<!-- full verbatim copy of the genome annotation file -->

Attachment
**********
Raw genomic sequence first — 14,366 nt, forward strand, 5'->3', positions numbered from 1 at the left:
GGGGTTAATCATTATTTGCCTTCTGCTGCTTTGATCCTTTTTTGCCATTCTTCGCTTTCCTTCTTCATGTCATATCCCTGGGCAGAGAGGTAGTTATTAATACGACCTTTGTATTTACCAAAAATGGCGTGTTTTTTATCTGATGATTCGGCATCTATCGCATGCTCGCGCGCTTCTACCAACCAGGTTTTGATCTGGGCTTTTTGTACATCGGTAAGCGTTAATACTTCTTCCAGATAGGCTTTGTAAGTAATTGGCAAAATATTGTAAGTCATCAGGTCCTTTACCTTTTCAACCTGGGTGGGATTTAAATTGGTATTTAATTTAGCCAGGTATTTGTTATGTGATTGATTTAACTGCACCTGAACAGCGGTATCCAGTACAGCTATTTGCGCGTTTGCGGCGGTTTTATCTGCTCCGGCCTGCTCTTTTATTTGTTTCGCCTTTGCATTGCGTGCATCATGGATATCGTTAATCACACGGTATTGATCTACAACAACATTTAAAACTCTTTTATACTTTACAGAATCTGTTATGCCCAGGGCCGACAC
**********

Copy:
Raw genomic sequence first — 14,366 nt, forward strand, 5'->3', positions numbered from 1 at the left:
GGGGTTAATCATTATTTGCCTTCTGCTGCTTTGATCCTTTTTTGCCATTCTTCGCTTTCCTTCTTCATGTCATATCCCTGGGCAGAGAGGTAGTTATTAATACGACCTTTGTATTTACCAAAAATGGCGTGTTTTTTATCTGATGATTCGGCATCTATCGCATGCTCGCGCGCTTCTACCAACCAGGTTTTGATCTGGGCTTTTTGTACATCGGTAAGCGTTAATACTTCTTCCAGATAGGCTTTGTAAGTAATTGGCAAAATATTGTAAGTCATCAGGTCCTTTACCTTTTCAACCTGGGTGGGATTTAAATTGGTATTTAATTTAGCCAGGTATTTGTTATGTGATTGATTTAACTGCACCTGAACAGCGGTATCCAGTACAGCTATTTGCGCGTTTGCGGCGGTTTTATCTGCTCCGGCCTGCTCTTTTATTTGTTTCGCCTTTGCATTGCGTGCATCATGGATATCGTTAATCACACGGTATTGATCTACAACAACATTTAAAACTCTTTTATACTTTACAGAATCTGTTATGCCCAGGGCCGACAC